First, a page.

When I read the details of the data selection procedure, together with the experiments carried out by McKay, I was overwhelmed. As has been pointed out in the previous section, it is known from McKay's experiments that the data of the WRR paper are extremely fragile, in the sense that small departures from the list used can totally destroy the significance achieved.
However, what Witztum et al, together with Professor Havlin, set out to achieve is, in my mind, far more miraculous than the result of the experiment. They went through a sequence of choices where one wrong choice could wreck the whole experiment. Let me detail some of the choices:
Each of these choices is now known to be vital to the success of the experiment, although this could not have been known in advance, yet Witztum, Havlin and their collaborators unerringly made all the right choices, a priori. The experiment succeeded. As reported by the editor of Statistical Science, the referees were baffled by the success of the experiment they had themselves commissioned. They had not believed it would succeed.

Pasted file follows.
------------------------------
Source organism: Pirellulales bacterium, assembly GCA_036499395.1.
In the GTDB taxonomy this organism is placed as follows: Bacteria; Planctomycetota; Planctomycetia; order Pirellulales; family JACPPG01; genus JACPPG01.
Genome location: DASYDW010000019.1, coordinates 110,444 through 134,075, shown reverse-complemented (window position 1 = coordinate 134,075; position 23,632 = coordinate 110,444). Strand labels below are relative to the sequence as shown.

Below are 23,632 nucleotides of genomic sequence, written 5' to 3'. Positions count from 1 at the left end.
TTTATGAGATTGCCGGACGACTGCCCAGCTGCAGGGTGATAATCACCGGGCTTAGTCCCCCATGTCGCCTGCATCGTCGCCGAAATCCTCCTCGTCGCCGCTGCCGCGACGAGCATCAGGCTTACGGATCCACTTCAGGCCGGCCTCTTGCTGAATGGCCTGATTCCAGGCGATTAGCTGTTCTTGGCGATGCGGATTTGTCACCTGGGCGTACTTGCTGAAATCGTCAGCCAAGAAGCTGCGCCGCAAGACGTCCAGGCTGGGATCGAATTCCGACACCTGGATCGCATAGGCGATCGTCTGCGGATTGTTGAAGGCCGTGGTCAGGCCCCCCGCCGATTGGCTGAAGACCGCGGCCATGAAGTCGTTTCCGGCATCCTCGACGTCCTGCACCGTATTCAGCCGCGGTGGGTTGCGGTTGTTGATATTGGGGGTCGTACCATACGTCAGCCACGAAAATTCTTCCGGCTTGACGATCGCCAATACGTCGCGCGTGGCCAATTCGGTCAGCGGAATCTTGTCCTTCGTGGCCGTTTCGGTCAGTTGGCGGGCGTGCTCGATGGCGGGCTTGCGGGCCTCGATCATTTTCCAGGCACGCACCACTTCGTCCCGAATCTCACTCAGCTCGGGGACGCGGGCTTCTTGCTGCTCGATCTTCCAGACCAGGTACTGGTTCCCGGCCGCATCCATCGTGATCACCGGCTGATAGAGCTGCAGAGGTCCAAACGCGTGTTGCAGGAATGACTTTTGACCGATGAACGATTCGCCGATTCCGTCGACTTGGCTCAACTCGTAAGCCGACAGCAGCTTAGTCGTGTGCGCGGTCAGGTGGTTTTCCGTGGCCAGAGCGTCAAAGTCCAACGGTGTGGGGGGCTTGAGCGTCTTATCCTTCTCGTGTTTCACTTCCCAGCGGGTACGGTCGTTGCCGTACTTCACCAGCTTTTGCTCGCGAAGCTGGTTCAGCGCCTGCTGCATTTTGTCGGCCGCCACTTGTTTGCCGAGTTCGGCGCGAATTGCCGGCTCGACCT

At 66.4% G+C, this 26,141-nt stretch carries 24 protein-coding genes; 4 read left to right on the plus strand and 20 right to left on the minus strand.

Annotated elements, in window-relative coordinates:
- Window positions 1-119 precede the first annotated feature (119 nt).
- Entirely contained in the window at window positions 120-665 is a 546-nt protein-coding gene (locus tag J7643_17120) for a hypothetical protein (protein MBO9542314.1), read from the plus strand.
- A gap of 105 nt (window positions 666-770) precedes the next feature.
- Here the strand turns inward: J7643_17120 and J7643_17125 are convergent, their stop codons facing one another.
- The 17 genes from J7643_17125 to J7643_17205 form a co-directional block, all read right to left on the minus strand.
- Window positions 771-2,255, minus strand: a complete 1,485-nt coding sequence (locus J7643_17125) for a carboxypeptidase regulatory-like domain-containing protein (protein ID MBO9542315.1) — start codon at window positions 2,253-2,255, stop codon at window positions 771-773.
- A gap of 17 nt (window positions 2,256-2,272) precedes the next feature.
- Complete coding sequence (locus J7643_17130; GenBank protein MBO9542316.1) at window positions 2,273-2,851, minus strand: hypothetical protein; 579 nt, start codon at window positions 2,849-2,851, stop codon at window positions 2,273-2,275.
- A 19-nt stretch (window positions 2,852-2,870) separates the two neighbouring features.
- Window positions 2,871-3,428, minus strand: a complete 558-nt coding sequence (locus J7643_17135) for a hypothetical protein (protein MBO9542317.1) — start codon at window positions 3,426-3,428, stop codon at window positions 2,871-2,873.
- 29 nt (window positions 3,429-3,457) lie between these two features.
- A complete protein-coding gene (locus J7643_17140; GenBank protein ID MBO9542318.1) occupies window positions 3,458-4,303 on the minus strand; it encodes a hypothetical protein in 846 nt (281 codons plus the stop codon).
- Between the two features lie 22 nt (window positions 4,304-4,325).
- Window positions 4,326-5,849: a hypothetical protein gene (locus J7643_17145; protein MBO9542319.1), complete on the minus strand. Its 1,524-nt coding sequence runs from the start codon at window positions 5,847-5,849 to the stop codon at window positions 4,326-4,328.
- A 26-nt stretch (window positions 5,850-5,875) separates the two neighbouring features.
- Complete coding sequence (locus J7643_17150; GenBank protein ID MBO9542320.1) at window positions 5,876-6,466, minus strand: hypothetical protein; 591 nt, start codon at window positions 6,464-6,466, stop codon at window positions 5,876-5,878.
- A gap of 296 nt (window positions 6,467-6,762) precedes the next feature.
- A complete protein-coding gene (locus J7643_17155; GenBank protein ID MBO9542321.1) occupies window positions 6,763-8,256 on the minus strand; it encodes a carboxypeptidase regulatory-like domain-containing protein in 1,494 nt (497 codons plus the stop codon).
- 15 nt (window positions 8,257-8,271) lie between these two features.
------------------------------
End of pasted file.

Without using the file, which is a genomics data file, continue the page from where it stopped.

What can we say about the results of the WRR's experiment? At the end of the day, the credibility of the Statistical Science paper rests entirely on the statement of WRR that they did the experiment honestly. Of course, the skeptics will not accept WRR's word, if only because accepting it would involve their acceptance not only that the Torah is of Divine origin, but also that Witztum and his collaborators were Divinely inspired at every step of the experiment construction. And not only skeptics, but also many Orthodox Jews, are unwilling to accept this and prefer to doubt the honesty of WRR.
It is now firmly established that the Statisticas Science methodology is scientifically flawed and that it is unable to discriminate between patterns in the Torah and patterns in other literary texts without having to rely on the honesty of the experimenters. Michelson has written in the discussion of my B'Or HaTorah paper  that when leading Torah authorities in Israel were asked about publishing the findings of codes research they insisted that it should be done "professionally". The WRR black box in no way fulfils this requirement. And let us not forget that bitter experience has taught us that misinterpretations of our Holy Torah have often resulted in the past in disaster and catastrophe for our people.